And number three, when there's tension, and we know there's going to be tension, how do we diffuse it? Even if it's something as simple as saying, "I'm really tense right now," whatever you got to do, you need a way to diffuse the tension. You with me?
That's so powerful because I can imagine that you may have a staff that you need to have this conversation with. If you're totally good with all of your staff, you don't need this, maybe you need to look a little deeper. Maybe you are super duper great with all of your team members, but something tells me, I know you'll find it if it's there, you don't want it hiding from you. You don't want to say, "I'll just leave that alone because if I don't ask, maybe I don't have to deal with it. I don't have to deal with that."
Trust me, you're dealing with it because tension, regret, resistance builds up, builds up, builds up. And then before you know it you're like, "Why is my team so inefficient or why did that staff leave or why are we dealing with this blow up when the pressure cooker blows?"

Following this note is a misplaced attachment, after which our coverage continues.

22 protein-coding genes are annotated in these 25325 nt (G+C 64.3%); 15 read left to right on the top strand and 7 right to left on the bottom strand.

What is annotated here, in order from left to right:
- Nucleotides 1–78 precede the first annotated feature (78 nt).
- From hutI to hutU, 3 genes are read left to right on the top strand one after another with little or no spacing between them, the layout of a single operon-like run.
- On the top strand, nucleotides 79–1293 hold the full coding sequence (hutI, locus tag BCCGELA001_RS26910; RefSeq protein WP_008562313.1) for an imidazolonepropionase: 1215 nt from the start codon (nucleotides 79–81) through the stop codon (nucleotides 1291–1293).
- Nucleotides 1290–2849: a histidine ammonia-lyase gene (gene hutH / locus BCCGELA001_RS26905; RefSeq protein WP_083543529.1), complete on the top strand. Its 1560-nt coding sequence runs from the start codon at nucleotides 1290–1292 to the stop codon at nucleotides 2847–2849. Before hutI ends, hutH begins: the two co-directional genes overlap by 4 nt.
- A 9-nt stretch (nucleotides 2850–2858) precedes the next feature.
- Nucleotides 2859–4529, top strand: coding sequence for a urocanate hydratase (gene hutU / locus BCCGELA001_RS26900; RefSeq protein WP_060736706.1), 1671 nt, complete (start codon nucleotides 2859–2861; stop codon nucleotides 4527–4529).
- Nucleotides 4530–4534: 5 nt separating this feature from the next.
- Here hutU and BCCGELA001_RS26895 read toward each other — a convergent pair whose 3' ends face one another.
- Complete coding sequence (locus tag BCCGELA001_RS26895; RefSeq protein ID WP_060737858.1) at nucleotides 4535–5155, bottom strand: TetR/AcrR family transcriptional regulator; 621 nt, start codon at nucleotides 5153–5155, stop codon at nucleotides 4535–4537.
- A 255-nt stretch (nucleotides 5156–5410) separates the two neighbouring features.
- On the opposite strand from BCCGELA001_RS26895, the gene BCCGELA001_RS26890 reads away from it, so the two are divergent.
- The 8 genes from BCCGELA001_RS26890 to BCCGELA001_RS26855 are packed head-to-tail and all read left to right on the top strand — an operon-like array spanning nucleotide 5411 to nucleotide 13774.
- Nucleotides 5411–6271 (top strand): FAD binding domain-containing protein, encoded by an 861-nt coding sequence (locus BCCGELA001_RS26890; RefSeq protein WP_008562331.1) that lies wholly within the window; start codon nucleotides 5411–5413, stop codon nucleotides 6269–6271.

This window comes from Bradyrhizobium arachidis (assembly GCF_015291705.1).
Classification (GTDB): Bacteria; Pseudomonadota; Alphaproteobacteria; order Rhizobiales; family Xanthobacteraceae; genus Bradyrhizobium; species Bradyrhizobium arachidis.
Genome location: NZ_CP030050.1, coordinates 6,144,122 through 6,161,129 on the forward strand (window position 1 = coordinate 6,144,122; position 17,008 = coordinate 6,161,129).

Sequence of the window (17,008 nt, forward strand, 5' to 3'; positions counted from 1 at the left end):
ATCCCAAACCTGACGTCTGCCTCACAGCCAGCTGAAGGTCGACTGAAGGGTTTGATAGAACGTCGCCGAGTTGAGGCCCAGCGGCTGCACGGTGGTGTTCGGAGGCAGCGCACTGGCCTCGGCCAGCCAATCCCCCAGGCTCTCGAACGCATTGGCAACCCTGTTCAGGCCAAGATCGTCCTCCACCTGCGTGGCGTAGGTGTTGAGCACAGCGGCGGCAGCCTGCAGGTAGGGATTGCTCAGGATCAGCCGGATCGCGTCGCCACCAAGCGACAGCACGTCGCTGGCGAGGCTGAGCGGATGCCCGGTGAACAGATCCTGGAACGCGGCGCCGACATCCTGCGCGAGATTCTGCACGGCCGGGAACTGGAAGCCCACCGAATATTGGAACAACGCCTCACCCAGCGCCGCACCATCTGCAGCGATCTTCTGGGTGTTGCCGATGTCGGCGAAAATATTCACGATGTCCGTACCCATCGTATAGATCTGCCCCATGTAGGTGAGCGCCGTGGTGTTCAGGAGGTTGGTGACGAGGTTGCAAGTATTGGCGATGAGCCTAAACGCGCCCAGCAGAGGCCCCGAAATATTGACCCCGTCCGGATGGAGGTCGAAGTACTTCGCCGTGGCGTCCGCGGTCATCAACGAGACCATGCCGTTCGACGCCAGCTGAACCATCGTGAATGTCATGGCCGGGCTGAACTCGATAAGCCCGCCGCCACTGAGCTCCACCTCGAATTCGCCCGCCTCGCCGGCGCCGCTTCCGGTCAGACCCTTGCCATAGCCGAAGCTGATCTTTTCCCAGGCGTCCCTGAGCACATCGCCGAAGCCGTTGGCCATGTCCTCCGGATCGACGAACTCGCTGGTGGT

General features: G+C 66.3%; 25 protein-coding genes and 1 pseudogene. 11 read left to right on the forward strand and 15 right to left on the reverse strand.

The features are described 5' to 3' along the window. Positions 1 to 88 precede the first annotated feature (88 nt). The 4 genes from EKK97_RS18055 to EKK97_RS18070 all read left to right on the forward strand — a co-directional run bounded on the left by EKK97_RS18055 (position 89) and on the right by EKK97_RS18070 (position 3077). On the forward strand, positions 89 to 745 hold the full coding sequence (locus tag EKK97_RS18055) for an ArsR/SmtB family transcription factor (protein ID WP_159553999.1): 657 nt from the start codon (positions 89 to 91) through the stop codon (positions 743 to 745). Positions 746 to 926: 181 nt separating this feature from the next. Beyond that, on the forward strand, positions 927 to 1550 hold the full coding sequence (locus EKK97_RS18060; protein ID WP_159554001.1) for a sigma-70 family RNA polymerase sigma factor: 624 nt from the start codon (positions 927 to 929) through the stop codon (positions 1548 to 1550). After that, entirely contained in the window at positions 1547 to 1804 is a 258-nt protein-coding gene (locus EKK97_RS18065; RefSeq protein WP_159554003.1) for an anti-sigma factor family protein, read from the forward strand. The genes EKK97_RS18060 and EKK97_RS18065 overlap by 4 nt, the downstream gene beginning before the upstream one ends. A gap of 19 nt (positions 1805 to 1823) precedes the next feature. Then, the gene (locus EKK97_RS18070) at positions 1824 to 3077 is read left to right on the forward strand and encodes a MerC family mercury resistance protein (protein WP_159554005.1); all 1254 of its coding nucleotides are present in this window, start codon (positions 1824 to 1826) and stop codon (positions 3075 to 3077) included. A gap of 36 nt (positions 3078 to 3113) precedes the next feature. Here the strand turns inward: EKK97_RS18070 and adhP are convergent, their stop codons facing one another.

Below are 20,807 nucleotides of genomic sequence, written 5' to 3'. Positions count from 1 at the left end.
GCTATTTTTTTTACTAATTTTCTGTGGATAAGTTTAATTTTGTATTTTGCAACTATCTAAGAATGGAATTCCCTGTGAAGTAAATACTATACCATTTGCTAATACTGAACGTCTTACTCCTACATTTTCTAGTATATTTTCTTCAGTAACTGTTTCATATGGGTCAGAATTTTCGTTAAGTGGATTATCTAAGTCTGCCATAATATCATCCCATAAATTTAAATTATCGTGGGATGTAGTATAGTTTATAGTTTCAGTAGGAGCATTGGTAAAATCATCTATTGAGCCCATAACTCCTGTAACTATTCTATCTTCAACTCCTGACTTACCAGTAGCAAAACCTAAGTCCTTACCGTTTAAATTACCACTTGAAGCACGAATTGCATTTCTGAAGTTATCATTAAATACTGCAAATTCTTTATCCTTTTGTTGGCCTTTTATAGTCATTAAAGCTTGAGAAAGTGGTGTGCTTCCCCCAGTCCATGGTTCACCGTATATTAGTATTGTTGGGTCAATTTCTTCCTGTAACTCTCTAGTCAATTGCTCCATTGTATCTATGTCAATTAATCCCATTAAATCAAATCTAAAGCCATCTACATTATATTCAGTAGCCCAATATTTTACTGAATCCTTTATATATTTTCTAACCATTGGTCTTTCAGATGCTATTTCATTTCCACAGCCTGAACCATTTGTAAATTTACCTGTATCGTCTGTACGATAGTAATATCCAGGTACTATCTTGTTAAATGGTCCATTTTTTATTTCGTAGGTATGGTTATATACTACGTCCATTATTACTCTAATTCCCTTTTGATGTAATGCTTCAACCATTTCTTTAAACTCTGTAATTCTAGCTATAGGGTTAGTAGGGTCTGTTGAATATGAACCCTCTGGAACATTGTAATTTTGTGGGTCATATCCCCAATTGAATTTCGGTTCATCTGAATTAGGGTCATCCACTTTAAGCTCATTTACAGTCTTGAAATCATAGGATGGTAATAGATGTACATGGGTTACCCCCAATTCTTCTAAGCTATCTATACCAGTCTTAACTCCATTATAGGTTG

That is my week interview, what was so powerful. Now we have such a great relationship with that team member and we're going to build on that. We're going to train our new team members and that new trainee that was there for that day. This is a great teaching moment. I'm going to share this whole conversation with them and say, "What did you learn from that? That day was not perfect. Was not a really stellar day, was it? But here we are. We got a great team and we got through it."
I'm excited about getting you through your tough days. We'll have more videos coming soon. Let me know if you have any questions. Remember as always, everything worthwhile starts with a smile. See you in the next video.